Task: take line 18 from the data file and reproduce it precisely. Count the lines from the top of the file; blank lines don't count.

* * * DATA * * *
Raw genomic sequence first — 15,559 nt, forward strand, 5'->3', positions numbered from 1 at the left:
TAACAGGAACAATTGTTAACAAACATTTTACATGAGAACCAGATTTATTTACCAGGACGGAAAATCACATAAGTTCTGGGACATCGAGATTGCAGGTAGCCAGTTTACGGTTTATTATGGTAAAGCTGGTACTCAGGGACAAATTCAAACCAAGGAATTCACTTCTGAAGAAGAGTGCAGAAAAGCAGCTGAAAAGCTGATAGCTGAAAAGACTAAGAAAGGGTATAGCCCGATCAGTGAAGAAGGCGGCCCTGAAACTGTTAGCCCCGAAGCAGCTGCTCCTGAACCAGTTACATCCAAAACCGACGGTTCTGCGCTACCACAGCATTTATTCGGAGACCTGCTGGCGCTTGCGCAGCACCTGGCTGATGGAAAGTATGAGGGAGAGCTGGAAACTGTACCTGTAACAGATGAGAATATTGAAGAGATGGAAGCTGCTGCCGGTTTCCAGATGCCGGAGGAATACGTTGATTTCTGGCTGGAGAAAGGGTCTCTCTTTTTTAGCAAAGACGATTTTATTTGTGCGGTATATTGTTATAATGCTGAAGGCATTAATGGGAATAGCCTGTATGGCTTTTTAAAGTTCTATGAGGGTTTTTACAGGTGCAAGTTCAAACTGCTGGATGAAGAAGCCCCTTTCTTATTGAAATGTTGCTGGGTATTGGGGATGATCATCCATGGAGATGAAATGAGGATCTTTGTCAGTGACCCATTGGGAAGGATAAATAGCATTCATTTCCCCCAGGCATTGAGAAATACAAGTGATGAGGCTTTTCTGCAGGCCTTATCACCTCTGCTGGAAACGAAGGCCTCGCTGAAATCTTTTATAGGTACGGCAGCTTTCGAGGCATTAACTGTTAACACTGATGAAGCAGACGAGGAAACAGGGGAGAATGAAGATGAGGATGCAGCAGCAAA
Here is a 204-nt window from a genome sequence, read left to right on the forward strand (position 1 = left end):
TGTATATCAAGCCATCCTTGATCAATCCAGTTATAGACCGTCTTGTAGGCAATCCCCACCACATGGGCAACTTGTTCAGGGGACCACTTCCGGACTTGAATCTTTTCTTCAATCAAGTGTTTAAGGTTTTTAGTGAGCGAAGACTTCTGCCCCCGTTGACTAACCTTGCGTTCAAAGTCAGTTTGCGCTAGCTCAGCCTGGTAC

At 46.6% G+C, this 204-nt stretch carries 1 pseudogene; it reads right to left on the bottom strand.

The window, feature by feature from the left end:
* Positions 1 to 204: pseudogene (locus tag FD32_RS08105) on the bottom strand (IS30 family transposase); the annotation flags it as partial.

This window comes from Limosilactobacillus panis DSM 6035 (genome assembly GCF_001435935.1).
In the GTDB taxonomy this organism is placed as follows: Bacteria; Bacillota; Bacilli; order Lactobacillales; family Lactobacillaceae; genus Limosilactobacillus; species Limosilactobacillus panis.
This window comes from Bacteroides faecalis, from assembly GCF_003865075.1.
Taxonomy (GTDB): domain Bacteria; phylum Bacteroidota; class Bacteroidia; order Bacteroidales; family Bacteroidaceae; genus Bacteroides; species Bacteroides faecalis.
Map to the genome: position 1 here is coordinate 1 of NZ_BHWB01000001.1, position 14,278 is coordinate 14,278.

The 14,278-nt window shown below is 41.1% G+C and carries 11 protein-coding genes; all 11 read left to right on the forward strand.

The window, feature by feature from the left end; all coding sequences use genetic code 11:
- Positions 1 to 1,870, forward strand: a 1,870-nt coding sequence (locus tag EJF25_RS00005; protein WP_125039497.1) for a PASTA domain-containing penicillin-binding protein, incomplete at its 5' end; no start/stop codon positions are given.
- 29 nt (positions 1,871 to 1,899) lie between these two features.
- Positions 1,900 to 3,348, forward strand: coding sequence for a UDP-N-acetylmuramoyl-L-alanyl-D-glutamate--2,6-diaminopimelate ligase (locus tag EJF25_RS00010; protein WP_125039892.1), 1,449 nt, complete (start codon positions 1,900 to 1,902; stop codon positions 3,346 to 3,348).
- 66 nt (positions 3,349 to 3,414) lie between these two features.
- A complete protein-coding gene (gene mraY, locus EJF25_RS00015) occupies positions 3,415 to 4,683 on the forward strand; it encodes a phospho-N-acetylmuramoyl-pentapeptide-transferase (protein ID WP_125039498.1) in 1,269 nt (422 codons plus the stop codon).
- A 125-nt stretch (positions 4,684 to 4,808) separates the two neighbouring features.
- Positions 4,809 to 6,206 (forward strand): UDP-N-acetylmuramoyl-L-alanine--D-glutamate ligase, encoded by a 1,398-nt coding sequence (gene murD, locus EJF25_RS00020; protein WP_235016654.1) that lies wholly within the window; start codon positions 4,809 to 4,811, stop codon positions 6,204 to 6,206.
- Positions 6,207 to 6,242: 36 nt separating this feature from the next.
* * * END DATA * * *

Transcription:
- 66 nt (positions 3,349 to 3,414) lie between these two features.